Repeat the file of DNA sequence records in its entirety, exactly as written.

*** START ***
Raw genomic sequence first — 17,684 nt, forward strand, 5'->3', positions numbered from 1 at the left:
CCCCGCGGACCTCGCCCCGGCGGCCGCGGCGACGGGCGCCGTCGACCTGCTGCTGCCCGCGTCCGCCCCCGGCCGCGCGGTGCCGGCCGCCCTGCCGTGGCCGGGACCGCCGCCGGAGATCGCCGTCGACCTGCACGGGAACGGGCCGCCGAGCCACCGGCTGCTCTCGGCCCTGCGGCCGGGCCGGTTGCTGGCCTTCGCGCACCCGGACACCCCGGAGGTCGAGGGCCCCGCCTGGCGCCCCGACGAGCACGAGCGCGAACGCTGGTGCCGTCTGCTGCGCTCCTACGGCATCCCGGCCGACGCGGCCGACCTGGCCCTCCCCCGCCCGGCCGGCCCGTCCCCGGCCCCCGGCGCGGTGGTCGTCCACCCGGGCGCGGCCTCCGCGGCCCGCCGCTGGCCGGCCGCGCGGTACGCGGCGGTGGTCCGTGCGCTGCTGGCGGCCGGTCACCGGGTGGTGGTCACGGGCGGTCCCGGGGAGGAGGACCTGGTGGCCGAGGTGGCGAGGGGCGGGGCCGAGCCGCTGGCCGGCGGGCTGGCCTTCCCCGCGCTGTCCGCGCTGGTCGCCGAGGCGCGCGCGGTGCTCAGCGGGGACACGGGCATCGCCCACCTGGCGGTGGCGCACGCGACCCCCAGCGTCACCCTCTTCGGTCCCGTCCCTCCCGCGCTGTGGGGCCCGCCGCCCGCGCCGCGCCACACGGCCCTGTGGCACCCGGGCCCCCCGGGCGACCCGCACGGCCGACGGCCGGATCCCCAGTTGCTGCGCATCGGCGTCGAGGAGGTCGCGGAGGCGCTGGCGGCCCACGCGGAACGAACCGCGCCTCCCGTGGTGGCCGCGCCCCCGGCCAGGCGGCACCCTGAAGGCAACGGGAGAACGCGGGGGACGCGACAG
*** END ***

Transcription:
Raw genomic sequence first — 17,684 nt, forward strand, 5'->3', positions numbered from 1 at the left:
CCCCGCGGACCTCGCCCCGGCGGCCGCGGCGACGGGCGCCGTCGACCTGCTGCTGCCCGCGTCCGCCCCCGGCCGCGCGGTGCCGGCCGCCCTGCCGTGGCCGGGACCGCCGCCGGAGATCGCCGTCGACCTGCACGGGAACGGGCCGCCGAGCCACCGGCTGCTCTCGGCCCTGCGGCCGGGCCGGTTGCTGGCCTTCGCGCACCCGGACACCCCGGAGGTCGAGGGCCCCGCCTGGCGCCCCGACGAGCACGAGCGCGAACGCTGGTGCCGTCTGCTGCGCTCCTACGGCATCCCGGCCGACGCGGCCGACCTGGCCCTCCCCCGCCCGGCCGGCCCGTCCCCGGCCCCCGGCGCGGTGGTCGTCCACCCGGGCGCGGCCTCCGCGGCCCGCCGCTGGCCGGCCGCGCGGTACGCGGCGGTGGTCCGTGCGCTGCTGGCGGCCGGTCACCGGGTGGTGGTCACGGGCGGTCCCGGGGAGGAGGACCTGGTGGCCGAGGTGGCGAGGGGCGGGGCCGAGCCGCTGGCCGGCGGGCTGGCCTTCCCCGCGCTGTCCGCGCTGGTCGCCGAGGCGCGCGCGGTGCTCAGCGGGGACACGGGCATCGCCCACCTGGCGGTGGCGCACGCGACCCCCAGCGTCACCCTCTTCGGTCCCGTCCCTCCCGCGCTGTGGGGCCCGCCGCCCGCGCCGCGCCACACGGCCCTGTGGCACCCGGGCCCCCCGGGCGACCCGCACGGCCGACGGCCGGATCCCCAGTTGCTGCGCATCGGCGTCGAGGAGGTCGCGGAGGCGCTGGCGGCCCACGCGGAACGAACCGCGCCTCCCGTGGTGGCCGCGCCCCCGGCCAGGCGGCACCCTGAAGGCAACGGGAGAACGCGGGGGACGCGACAG